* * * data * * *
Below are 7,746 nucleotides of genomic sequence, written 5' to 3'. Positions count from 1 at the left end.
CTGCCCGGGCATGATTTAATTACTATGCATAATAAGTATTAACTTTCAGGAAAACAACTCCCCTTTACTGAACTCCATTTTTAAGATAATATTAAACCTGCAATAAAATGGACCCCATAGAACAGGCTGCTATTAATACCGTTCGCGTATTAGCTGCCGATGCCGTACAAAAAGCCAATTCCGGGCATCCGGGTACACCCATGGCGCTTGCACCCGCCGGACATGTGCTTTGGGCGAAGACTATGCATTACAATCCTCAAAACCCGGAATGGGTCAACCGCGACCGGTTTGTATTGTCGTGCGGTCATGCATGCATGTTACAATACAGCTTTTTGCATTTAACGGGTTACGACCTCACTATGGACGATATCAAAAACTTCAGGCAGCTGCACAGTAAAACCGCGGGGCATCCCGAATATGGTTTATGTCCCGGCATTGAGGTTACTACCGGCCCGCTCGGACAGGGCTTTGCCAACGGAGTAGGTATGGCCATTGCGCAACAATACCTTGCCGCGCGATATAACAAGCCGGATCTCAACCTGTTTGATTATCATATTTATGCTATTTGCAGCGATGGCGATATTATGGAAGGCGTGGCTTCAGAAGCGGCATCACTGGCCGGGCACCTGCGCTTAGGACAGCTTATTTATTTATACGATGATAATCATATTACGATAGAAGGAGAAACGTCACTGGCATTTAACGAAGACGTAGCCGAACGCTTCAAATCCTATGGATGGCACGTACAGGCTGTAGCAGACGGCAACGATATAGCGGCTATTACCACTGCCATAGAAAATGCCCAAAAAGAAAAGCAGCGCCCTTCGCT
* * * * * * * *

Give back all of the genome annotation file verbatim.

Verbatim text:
Below are 7,746 nucleotides of genomic sequence, written 5' to 3'. Positions count from 1 at the left end.
CTGCCCGGGCATGATTTAATTACTATGCATAATAAGTATTAACTTTCAGGAAAACAACTCCCCTTTACTGAACTCCATTTTTAAGATAATATTAAACCTGCAATAAAATGGACCCCATAGAACAGGCTGCTATTAATACCGTTCGCGTATTAGCTGCCGATGCCGTACAAAAAGCCAATTCCGGGCATCCGGGTACACCCATGGCGCTTGCACCCGCCGGACATGTGCTTTGGGCGAAGACTATGCATTACAATCCTCAAAACCCGGAATGGGTCAACCGCGACCGGTTTGTATTGTCGTGCGGTCATGCATGCATGTTACAATACAGCTTTTTGCATTTAACGGGTTACGACCTCACTATGGACGATATCAAAAACTTCAGGCAGCTGCACAGTAAAACCGCGGGGCATCCCGAATATGGTTTATGTCCCGGCATTGAGGTTACTACCGGCCCGCTCGGACAGGGCTTTGCCAACGGAGTAGGTATGGCCATTGCGCAACAATACCTTGCCGCGCGATATAACAAGCCGGATCTCAACCTGTTTGATTATCATATTTATGCTATTTGCAGCGATGGCGATATTATGGAAGGCGTGGCTTCAGAAGCGGCATCACTGGCCGGGCACCTGCGCTTAGGACAGCTTATTTATTTATACGATGATAATCATATTACGATAGAAGGAGAAACGTCACTGGCATTTAACGAAGACGTAGCCGAACGCTTCAAATCCTATGGATGGCACGTACAGGCTGTAGCAGACGGCAACGATATAGCGGCTATTACCACTGCCATAGAAAATGCCCAAAAAGAAAAGCAGCGCCCTTCGCT